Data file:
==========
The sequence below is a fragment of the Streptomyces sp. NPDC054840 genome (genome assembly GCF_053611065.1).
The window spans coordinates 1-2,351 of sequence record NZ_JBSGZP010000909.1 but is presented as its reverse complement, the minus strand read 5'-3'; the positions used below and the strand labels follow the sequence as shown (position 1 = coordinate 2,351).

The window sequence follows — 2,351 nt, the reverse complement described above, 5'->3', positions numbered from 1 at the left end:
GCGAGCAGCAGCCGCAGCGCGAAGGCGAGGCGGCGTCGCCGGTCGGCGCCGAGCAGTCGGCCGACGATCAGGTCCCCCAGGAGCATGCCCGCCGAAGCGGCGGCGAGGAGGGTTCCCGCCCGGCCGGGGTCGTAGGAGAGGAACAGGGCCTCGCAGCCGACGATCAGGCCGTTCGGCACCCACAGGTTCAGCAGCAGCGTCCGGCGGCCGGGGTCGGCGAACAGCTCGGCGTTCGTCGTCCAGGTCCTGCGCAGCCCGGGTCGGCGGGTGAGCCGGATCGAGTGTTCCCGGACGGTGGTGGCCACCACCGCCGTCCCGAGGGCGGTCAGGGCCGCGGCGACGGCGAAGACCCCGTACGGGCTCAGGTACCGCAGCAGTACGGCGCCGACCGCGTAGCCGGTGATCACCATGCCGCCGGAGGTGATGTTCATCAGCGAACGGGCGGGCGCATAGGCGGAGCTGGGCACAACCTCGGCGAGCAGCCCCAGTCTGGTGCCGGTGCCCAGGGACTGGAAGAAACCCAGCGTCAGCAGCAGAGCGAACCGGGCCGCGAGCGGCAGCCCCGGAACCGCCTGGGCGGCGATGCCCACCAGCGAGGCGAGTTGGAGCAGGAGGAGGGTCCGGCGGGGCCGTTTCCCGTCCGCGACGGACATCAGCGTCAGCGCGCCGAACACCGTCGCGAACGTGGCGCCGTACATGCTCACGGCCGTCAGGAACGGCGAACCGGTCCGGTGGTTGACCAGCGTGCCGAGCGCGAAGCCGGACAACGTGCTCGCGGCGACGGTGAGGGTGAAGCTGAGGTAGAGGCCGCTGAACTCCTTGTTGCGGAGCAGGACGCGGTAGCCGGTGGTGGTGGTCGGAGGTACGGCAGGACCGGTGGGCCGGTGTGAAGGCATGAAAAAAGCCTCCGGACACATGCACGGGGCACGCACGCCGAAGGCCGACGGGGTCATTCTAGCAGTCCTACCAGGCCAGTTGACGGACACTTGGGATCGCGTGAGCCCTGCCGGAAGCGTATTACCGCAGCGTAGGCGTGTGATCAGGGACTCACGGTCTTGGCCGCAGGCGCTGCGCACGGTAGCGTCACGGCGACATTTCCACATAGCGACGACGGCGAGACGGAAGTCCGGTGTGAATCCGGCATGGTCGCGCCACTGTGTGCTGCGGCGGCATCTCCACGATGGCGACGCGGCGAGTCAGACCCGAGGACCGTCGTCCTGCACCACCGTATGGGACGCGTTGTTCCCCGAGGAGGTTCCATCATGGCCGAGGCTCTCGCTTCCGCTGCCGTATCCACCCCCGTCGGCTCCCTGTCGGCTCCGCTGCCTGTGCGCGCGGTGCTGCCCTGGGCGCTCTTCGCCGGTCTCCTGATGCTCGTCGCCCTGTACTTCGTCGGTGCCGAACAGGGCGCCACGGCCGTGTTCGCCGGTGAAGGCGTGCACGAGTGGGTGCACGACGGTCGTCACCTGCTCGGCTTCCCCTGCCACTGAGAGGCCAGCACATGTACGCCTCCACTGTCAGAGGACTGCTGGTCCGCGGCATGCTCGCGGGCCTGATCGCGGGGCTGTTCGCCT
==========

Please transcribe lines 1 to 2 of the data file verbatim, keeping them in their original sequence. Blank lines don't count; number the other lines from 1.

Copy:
The sequence below is a fragment of the Streptomyces sp. NPDC054840 genome (genome assembly GCF_053611065.1).
The window spans coordinates 1-2,351 of sequence record NZ_JBSGZP010000909.1 but is presented as its reverse complement, the minus strand read 5'-3'; the positions used below and the strand labels follow the sequence as shown (position 1 = coordinate 2,351).